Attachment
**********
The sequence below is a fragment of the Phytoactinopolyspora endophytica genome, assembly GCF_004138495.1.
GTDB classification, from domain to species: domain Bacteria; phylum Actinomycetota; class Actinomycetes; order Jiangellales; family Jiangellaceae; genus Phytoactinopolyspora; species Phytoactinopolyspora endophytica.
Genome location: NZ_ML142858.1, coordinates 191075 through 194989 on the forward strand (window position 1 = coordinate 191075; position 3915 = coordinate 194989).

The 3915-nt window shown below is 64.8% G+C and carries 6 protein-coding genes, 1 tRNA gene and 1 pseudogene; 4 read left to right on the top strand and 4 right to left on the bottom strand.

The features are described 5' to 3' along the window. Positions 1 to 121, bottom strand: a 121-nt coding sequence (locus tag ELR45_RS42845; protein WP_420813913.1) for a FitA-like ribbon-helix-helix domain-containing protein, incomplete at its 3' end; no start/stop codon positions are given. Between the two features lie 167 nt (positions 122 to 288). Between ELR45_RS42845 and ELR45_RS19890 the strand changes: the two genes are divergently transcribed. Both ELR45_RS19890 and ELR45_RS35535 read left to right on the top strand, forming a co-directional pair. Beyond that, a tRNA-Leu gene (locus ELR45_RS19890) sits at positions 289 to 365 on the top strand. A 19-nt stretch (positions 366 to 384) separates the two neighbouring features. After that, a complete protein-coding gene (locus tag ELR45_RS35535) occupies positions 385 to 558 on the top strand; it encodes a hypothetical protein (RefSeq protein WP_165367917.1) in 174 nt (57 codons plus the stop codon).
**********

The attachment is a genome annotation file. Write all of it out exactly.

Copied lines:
The sequence below is a fragment of the Phytoactinopolyspora endophytica genome, assembly GCF_004138495.1.
GTDB classification, from domain to species: domain Bacteria; phylum Actinomycetota; class Actinomycetes; order Jiangellales; family Jiangellaceae; genus Phytoactinopolyspora; species Phytoactinopolyspora endophytica.
Genome location: NZ_ML142858.1, coordinates 191075 through 194989 on the forward strand (window position 1 = coordinate 191075; position 3915 = coordinate 194989).

The 3915-nt window shown below is 64.8% G+C and carries 6 protein-coding genes, 1 tRNA gene and 1 pseudogene; 4 read left to right on the top strand and 4 right to left on the bottom strand.

The features are described 5' to 3' along the window. Positions 1 to 121, bottom strand: a 121-nt coding sequence (locus tag ELR45_RS42845; protein WP_420813913.1) for a FitA-like ribbon-helix-helix domain-containing protein, incomplete at its 3' end; no start/stop codon positions are given. Between the two features lie 167 nt (positions 122 to 288). Between ELR45_RS42845 and ELR45_RS19890 the strand changes: the two genes are divergently transcribed. Both ELR45_RS19890 and ELR45_RS35535 read left to right on the top strand, forming a co-directional pair. Beyond that, a tRNA-Leu gene (locus ELR45_RS19890) sits at positions 289 to 365 on the top strand. A 19-nt stretch (positions 366 to 384) separates the two neighbouring features. After that, a complete protein-coding gene (locus tag ELR45_RS35535) occupies positions 385 to 558 on the top strand; it encodes a hypothetical protein (RefSeq protein WP_165367917.1) in 174 nt (57 codons plus the stop codon).